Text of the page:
Soccer Coaching Blog | Professional Soccer Coaching Advice


Try these two 5-minute warm ups

Strength and Power

davidscwnewThis is an excellent warm-up that practises good ball skills whilst getting players ‘switched on’ in terms of movement, speed and ball control. Players should get a good feel of the pace of the ball when they take the shot at goal – the ‘race’ adds pressure.

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SET UP

Arrange the players in pairs and tell them to react to your whistle. You need balls in each part of the warm-up.

HOW TO PLAY IT

Whistle 1 – the players sprint into the first area where the first one to the ball must keep it and hold the other player off. After 15 seconds the coach whistles again…

Whistle 2 – the players leave the ball and sprint into the second area, again trying to be first to the ball and hold the other player off. After 15 seconds the coach whistles again.

Whistle 3 – the players react and sprint to get a first time shot at goal. The players then become servers. The servers now jog back to the starting position. The whistles work on a conveyor-belt effect. On each whistle a new pair is entering an area that the previous pair has just left.

Speed and Agility Ladder

This five minute fitness drill can be used during your training sessions for a quick break to help coaching points sink in, or as an incentive for a drinks break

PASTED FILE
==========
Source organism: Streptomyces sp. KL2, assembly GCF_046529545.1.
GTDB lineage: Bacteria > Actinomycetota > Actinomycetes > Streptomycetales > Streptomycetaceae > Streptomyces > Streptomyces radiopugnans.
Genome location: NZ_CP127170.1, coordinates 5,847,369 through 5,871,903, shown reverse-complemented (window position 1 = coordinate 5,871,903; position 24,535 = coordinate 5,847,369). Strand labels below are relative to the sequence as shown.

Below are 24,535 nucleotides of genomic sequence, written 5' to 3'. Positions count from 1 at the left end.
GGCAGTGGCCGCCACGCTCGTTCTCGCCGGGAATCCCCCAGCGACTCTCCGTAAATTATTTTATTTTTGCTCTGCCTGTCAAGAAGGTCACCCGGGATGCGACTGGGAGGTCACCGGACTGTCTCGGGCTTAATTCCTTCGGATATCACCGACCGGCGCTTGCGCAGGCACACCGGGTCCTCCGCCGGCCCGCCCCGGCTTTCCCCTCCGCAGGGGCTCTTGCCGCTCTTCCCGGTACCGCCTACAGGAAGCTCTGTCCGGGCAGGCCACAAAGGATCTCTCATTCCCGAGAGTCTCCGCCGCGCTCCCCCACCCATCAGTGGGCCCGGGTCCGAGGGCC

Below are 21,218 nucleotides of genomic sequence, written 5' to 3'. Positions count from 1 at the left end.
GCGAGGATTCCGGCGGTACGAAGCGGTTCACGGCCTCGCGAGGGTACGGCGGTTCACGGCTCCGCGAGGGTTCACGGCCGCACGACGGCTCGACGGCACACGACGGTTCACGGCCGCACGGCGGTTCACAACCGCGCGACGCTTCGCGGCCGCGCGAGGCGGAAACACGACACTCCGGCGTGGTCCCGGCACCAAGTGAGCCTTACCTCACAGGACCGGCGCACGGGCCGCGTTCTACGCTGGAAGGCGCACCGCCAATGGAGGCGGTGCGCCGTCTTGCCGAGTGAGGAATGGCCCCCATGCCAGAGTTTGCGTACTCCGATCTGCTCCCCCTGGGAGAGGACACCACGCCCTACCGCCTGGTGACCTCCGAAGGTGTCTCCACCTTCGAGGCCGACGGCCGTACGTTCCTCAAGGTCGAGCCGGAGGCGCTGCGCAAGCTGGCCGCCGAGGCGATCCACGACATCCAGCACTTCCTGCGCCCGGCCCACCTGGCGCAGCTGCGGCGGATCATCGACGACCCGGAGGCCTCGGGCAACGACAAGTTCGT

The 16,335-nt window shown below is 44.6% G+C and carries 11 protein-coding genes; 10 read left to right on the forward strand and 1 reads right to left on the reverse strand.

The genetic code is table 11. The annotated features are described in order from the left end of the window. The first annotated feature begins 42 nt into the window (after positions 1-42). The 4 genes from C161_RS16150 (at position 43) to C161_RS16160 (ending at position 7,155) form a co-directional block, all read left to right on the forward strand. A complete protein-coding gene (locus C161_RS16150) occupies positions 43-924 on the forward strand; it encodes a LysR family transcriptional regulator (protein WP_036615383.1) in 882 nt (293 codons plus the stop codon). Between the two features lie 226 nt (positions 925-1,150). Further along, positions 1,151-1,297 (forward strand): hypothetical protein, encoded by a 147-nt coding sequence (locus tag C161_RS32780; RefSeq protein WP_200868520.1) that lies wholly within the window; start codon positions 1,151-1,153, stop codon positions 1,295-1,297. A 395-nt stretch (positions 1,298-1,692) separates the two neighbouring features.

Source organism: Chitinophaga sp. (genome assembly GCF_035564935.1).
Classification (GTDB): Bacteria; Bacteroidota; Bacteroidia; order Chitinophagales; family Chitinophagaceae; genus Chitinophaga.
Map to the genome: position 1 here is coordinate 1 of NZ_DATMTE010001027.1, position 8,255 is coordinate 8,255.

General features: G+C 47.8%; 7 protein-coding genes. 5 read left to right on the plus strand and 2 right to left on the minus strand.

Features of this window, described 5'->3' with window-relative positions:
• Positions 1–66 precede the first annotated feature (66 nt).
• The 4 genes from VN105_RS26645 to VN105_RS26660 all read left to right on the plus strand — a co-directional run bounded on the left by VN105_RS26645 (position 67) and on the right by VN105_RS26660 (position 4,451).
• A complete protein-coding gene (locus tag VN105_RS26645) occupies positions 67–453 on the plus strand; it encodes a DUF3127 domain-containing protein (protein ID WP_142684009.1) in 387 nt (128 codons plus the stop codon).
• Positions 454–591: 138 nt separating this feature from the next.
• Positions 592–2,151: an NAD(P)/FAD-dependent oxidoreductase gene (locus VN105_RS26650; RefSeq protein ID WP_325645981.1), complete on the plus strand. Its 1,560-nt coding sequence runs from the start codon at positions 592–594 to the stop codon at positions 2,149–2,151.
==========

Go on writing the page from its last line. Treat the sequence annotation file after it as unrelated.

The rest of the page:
Speed ladders are excellent for player speed and fitness but if you haven’t got one you can mark out the rungs of the ladder with cones.

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HOW TO DO IT

Forward hops – 3 in 1 out

Hop forward on one leg

One hop in each square

Every 3 hops step once out of the ladder onto the other leg

Continue this sequence until ladder is complete

Ground contact on balls of feet. Repeat 5 times.

Rest 60 seconds between repetitions

 



EUROS WALES Near Post Winners

WHY USE IT

davidscwnew1By getting across the defender and reaching the ball first, the attacker will have a good opportunity to score at the near post in a 1v1, taking the keeper by surprise using speed of movement.

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SET UP

Use the penalty area of your pitch. You will need balls, bibs and a goal with a goalkeeper.

HOW TO PLAY

Start with a simple warm-up by splitting players into two groups. One group serves for the opposite group to shoot at the near post. Advance the session using three groups of players: one group are wingers crossing the ball in, one group are near post attackers and a third group must try and get across to defend the near post shot. Rotate the players after each run through, with player A joining group C, C joining B, and B joining A.